Barren County is partnering with a local industry to train jail inmates for life outside the fence.
Johnson Controls is establishing a training program for inmates to become certified HVAC technicians. The company and inmates will work to reduce energy costs in county-owned facilities.
Kentucky Labor Secretary and former Barren County Judge-Executive David Dickerson says the results will be two-fold.
“The community will have updated facilities that will be more maintenance and energy efficient, and then those savings that will be realized, will be used to fully fund the program to train the prospective employees that are presently behind bars," Dickerson told WKU Public Radio.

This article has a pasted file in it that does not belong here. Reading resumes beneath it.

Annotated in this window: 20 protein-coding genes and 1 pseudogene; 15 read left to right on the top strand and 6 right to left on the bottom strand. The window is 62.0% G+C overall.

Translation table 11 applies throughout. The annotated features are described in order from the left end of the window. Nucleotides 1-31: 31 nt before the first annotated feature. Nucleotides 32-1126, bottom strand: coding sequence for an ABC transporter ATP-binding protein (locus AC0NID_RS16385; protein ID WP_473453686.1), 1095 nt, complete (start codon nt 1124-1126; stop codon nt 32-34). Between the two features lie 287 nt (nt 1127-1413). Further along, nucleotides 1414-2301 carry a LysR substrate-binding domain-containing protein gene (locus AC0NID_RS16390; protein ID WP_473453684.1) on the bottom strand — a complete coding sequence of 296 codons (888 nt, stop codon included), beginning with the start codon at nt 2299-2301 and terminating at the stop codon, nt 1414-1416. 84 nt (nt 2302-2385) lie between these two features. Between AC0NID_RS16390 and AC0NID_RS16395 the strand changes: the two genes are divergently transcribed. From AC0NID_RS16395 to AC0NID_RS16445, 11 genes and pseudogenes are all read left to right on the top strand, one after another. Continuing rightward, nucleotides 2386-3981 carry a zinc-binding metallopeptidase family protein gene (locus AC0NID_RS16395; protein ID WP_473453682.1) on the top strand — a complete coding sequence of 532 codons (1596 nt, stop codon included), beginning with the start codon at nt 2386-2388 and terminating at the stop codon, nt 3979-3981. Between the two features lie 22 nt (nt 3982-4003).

The goal of the training and re-entry program is to teach the inmates skills that will lead to employment after their time is served. Johnson Controls has done similar programs in other states which has contributed to a decrease in recidivism.
Low-level felons will receive classroom and hands-on instruction at a facility near the jail over the course of the six to 18-month program. While some inmates already do work on county-owned property, this is the first partnership with a private sector company. A launch date hasn't been announced.
The Labor Cabinet and other state agencies intend to launch similar programs statewide that would include a wide range of vocational training, including plumbing and electrical work.